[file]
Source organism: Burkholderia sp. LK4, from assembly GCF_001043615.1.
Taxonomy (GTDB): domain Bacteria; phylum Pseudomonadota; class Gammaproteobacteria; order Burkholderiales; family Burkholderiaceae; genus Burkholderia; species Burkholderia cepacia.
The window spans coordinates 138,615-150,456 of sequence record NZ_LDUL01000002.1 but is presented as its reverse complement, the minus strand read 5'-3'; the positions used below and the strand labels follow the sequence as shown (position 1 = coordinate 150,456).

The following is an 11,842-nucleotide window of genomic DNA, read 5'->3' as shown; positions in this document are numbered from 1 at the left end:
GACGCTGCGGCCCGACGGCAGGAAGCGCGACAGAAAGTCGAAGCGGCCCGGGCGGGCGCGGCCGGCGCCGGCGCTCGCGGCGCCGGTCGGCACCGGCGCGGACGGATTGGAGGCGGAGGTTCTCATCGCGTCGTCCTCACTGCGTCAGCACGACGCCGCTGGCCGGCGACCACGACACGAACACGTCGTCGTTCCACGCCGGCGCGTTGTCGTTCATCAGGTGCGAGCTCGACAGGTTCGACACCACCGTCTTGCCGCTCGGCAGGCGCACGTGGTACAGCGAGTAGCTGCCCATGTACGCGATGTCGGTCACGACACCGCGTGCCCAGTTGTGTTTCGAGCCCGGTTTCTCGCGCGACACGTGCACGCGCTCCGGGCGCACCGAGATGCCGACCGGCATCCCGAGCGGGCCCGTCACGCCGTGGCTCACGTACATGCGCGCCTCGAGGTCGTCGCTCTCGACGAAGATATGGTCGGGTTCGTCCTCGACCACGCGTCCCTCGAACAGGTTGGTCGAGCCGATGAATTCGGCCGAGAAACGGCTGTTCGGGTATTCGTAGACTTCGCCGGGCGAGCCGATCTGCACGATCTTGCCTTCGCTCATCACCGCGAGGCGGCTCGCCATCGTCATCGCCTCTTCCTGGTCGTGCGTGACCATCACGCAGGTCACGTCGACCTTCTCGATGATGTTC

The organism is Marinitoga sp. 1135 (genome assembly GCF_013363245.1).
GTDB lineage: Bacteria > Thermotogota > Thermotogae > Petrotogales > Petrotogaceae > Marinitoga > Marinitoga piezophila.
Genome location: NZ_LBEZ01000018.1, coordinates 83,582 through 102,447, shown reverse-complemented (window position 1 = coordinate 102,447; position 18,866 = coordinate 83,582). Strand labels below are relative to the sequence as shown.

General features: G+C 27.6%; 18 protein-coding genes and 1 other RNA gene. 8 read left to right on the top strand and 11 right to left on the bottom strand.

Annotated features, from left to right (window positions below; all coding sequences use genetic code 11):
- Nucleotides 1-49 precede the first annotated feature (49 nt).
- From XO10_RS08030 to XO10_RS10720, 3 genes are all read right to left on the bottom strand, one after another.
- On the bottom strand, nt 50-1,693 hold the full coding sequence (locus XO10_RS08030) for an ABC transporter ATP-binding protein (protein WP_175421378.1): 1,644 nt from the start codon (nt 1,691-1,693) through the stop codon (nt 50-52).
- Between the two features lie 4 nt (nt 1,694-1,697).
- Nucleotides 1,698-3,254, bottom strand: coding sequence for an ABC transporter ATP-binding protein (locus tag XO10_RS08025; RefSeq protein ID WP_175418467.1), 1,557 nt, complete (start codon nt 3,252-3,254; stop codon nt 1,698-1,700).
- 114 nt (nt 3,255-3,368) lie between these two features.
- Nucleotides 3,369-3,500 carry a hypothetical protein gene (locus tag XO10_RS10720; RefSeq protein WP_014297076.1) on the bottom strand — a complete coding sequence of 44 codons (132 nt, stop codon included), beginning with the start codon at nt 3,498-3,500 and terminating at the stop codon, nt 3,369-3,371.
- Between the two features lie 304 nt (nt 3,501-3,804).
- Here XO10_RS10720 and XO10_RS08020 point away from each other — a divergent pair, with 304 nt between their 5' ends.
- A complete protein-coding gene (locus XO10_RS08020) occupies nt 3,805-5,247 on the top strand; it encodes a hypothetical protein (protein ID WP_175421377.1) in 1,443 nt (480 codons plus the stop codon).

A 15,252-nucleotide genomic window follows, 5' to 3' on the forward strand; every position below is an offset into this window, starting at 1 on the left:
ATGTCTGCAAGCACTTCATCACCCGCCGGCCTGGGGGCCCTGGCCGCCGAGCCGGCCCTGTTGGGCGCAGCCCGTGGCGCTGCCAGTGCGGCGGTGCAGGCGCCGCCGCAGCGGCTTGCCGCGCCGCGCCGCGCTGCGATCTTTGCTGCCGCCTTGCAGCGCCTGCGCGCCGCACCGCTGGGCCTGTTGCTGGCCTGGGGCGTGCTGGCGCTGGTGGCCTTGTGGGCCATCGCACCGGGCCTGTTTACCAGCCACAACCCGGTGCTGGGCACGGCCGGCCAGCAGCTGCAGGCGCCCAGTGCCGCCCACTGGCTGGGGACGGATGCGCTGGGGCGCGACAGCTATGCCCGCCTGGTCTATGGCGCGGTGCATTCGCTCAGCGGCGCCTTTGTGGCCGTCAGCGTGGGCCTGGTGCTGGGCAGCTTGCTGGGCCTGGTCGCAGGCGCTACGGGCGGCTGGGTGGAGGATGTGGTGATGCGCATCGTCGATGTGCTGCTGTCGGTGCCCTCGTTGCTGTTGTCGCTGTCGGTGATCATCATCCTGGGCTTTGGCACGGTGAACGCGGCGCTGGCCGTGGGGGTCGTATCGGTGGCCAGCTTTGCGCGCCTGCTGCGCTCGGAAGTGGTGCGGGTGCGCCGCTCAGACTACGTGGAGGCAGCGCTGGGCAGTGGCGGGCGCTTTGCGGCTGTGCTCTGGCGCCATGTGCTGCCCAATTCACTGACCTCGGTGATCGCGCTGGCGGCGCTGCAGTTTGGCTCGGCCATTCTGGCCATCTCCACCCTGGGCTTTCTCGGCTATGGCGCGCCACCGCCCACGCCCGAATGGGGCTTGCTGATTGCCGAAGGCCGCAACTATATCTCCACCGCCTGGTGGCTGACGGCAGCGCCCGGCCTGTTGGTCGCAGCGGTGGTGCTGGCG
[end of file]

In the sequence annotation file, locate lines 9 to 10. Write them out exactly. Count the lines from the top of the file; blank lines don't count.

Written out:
General features: G+C 27.6%; 18 protein-coding genes and 1 other RNA gene. 8 read left to right on the top strand and 11 right to left on the bottom strand.

Annotated features, from left to right (window positions below; all coding sequences use genetic code 11):